The subject keywords used are filtered on the RegEx expression in the “Filter subject keywords” setting. ^[\s]*([\w]+\s?:[\s]*)+ can look confusing, but it just means that any word or character combination immediately followed by a colon is not included in the analysis for smart match.
For example, in a subject line “Re: Fw: Re: Questions on service availability,” the “Re: Fw: Re:” part will be excluded when performing the smart match.
While this handles most forward and reply email combinations, there is a catch. If someone uses the subject line “Question: What about service availability?” In this situation, the word “Question” is not included in the smart match because a colon follows it.
Note that if a colon is present later in the subject’s sentence, then the words are included.
e.g. Re: Fw: Re: Question on service availability: Resolved”, then the “:Resolved” is included because it appears later in the sentence.
To test your subject lines, go to an online tool like www.regextester.com and add ^[\s]*([\w]+\s?:[\s]*)+ to the Regular Expression and try out some subject lines.
The RegEx expression in the settings can be modified to fit your specific requirements, if there are certain words you always need to filter out.
The “Maximum difference allowed between subject keywords” setting also allows you to define how precise the match should be and how many words the subjects in two different emails can be off by, but still match appropriately. The default is “0” meaning an exact match. You can make it more lenient by increasing the number, but this also increases the risk of false positives.
The recipients are also used in the smart match feature and at least two matching recipients are needed. You can increase this number if you only want this feature to run on emails that contain a larger number of contacts and thereby exclude conversation between only a couple of people.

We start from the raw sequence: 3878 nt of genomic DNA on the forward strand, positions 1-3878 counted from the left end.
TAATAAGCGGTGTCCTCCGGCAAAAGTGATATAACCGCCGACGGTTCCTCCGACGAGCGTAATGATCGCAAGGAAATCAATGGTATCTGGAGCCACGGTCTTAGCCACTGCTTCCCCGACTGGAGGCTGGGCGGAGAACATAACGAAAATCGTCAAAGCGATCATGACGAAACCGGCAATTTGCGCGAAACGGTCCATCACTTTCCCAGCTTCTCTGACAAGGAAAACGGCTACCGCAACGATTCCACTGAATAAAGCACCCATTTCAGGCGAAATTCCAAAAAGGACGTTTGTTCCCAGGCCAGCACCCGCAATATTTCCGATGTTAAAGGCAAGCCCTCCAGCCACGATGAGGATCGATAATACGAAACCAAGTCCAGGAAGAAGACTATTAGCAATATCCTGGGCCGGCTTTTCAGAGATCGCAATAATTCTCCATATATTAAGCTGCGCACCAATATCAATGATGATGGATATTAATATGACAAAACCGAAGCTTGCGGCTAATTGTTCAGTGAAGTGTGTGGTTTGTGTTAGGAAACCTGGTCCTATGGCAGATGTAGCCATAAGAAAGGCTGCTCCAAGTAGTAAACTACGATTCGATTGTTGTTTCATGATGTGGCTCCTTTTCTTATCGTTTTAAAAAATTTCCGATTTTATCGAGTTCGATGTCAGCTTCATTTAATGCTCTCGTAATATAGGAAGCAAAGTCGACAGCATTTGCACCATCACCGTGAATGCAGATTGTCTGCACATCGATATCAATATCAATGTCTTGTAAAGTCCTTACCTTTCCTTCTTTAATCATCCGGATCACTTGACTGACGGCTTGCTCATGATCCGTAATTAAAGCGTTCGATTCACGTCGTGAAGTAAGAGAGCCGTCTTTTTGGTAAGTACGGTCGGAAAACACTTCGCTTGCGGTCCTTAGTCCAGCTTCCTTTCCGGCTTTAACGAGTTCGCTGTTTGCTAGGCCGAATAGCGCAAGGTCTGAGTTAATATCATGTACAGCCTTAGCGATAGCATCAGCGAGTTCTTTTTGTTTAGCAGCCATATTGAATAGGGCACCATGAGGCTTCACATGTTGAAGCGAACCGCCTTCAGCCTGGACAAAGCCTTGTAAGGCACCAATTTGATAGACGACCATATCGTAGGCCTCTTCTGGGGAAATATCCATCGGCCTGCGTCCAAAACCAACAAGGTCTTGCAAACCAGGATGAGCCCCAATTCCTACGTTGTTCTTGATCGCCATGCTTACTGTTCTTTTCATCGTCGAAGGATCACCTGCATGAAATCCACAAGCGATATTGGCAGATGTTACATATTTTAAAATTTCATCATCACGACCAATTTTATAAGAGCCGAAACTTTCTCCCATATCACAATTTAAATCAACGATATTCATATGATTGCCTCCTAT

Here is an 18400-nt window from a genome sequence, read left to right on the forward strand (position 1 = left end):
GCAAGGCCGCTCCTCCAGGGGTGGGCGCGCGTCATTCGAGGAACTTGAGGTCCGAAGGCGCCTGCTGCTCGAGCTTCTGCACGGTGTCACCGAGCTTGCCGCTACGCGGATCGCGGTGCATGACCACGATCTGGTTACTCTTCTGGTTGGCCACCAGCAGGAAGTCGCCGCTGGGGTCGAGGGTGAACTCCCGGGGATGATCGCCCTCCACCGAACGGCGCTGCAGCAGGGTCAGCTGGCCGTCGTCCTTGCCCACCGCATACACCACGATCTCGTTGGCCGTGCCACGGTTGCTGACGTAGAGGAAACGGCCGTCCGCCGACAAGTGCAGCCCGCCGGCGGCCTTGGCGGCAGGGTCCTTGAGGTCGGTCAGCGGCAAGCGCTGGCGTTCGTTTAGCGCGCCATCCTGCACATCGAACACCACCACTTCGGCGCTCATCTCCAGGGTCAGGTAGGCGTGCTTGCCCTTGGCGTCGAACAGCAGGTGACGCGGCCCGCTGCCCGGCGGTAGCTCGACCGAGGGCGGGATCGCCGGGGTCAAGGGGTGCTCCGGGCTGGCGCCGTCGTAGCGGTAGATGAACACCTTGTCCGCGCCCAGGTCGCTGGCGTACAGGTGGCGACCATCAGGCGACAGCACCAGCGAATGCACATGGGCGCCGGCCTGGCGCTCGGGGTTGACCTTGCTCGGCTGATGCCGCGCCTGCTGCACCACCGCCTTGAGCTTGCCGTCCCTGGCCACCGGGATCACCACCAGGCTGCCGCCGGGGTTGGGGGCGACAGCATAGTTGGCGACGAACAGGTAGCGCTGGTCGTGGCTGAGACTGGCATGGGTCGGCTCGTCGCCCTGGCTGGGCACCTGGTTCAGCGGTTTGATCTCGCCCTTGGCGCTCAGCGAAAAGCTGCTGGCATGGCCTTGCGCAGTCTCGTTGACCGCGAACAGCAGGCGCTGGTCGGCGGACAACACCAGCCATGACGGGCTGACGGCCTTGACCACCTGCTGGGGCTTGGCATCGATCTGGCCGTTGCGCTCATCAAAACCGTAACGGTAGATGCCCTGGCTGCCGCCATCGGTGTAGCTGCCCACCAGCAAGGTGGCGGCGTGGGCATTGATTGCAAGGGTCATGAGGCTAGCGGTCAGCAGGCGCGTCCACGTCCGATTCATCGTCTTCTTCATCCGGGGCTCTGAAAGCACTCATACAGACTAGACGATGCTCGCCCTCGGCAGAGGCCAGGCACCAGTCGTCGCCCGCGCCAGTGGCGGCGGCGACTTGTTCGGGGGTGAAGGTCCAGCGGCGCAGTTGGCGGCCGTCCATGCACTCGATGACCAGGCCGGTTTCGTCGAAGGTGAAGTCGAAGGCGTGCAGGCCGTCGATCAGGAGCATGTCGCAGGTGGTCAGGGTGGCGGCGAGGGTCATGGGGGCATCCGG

The smart match feature can also match two unrelated emails if they happen to have the same subject and recipients. For example, a user sends an email to support that creates a case. The subject line is “Please help”. An hour later, that same user sends another email to the same recipients, also with “Please help” in the subject line. This email may have different content, but smart match could match it regarding the already existing case, because it matched parameters on subject and recipients from the Smart Match settings.
Worth noting that the smart match feature is not space or case sensitive, so “PLEASE HELP”, and “please help” will be matched with each other.
The smart match feature relies on analyzing the email subject and recipients. This is an area that varies from organization to organization and depends a lot on established email processes and culture. You can work on continually optimizing the settings by analyzing the performance of the email matching features.
Tracking Token, InReplyTo, Conversation Index, and Smart Matching are the different ways that Dynamics 365 can match an email to the relevant conversation or record automatically. To the user, the email just seems to magically appear on the correct record. It is possible that you are running into some issues where emails are incorrectly tracked or not tracked on a record at all. When that happens, we can analyze the email records and see exactly how each email got tracked and why it ended where it did in Dynamics 365. All the necessary fields are not available in Advanced Find, so you may need to use a tool like Power BI to get the data.
The detail is available right on the email entity on the following fields:
With the data in Power BI, we can then start adding visuals, drill down on the data, and create visuals around email correlation.
Need help with email matching in Dynamics 365? Do you have any questions about Dynamics 365? We’d love to chat. Just click here and reach out.